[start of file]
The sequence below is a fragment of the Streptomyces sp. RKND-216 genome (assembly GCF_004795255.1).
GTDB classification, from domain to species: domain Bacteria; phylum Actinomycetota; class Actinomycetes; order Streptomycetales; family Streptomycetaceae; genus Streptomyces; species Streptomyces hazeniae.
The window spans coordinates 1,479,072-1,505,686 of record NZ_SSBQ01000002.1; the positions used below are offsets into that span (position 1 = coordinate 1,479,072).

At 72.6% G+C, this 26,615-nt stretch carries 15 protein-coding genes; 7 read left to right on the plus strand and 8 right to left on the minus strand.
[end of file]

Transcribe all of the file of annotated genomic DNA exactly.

The sequence below is a fragment of the Streptomyces sp. RKND-216 genome (assembly GCF_004795255.1).
GTDB classification, from domain to species: domain Bacteria; phylum Actinomycetota; class Actinomycetes; order Streptomycetales; family Streptomycetaceae; genus Streptomyces; species Streptomyces hazeniae.
The window spans coordinates 1,479,072-1,505,686 of record NZ_SSBQ01000002.1; the positions used below are offsets into that span (position 1 = coordinate 1,479,072).

At 72.6% G+C, this 26,615-nt stretch carries 15 protein-coding genes; 7 read left to right on the plus strand and 8 right to left on the minus strand.